Getting movement on the plane isn’t about your PR or sweat out cardio workout. DVT prevention and exercises that go with it are pretty much in everyone’s back seat pocket. But general movement of your arms over your head, stretching whatever feels tight especially your bent sitting posture like the front of your hips, opening your chest and deep breathing is a must for everyone, even babies. And the best way to achieve that is also a social one when walking up and down the aisle you’ll find: everyone loves a cute (smiling not crying) toddler.


Screen time creates notable changes in brain chemistry – most notably in the release of dopamine and specifically in kids. It’s easy and convenient.  And it’s not always a bad thing. No matter how convenient, educational, or mood-enhancing computers and other devices may be, experts agree that although screen time isn’t bad in and of itself, there needs to be a limit. And that limit needs to apply a lot on planes especially if you want them to nap (so you can too!). Setting boundaries will also help parents become a little more creative in the mean time; Ice cubes are particularly enthralling for toddlers as is filling their own water bottles, tray table and window flap opening (though your neighbors might disagree!) and seat pocket reading.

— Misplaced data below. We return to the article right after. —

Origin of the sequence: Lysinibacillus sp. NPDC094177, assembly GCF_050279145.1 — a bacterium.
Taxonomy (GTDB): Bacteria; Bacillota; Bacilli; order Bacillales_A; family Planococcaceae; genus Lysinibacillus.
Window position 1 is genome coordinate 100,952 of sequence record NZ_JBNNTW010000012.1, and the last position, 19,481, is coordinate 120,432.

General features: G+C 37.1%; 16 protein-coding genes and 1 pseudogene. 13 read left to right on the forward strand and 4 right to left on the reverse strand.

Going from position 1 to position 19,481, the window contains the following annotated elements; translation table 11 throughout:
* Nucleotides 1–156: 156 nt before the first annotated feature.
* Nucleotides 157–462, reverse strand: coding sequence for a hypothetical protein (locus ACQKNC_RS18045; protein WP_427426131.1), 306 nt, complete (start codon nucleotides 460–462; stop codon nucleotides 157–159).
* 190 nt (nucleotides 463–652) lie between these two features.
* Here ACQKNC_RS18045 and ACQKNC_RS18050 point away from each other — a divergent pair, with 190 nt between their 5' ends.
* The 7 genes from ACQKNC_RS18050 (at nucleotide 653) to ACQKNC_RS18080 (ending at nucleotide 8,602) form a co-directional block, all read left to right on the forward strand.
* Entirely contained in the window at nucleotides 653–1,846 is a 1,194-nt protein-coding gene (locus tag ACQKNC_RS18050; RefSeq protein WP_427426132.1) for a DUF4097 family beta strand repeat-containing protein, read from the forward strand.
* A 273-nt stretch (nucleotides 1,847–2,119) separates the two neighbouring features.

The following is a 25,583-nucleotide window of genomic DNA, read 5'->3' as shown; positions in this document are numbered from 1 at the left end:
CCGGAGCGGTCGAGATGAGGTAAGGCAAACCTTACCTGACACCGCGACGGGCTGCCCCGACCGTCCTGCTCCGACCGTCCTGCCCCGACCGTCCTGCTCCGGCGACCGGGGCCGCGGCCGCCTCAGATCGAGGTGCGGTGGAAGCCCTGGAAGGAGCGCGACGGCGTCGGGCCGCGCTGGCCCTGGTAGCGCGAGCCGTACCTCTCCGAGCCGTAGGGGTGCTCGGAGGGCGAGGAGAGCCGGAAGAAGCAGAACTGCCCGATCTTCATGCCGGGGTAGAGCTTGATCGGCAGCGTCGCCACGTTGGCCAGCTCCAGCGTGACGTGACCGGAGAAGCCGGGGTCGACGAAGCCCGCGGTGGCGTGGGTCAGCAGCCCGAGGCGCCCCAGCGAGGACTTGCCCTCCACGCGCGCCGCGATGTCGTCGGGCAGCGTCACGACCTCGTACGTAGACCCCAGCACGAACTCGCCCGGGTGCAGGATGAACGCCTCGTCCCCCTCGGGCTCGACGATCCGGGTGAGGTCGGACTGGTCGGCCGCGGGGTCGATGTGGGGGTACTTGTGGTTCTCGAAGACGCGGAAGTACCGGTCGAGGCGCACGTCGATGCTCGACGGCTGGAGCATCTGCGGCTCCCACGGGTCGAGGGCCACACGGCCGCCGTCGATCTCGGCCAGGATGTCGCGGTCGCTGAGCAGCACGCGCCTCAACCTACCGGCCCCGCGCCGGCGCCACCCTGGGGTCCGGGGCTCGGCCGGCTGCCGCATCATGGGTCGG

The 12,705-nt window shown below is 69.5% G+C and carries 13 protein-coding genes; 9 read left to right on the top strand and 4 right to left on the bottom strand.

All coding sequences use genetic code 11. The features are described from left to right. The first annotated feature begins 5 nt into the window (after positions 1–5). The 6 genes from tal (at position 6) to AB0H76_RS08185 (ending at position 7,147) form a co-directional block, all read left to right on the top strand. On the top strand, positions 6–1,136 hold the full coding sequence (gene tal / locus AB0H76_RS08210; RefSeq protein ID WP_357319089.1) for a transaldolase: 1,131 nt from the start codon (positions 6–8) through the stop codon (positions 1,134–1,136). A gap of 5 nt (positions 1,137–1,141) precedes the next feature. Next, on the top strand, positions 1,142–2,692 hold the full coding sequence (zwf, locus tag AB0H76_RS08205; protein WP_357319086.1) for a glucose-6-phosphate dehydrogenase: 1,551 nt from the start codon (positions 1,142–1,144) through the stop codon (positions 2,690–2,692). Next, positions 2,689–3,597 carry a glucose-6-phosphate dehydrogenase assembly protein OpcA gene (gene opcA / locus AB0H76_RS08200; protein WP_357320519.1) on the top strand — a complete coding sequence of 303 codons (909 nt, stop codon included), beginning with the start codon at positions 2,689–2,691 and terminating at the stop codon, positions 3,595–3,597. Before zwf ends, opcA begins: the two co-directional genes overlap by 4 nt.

Traveling is more than food when considering the whole food baby. It’s digestion under pressure, hydration, sleep and naps scheduled as much as you can, movement and creative approaches to entertainment. You might all enjoy the trip better if you follow some or all of these tips!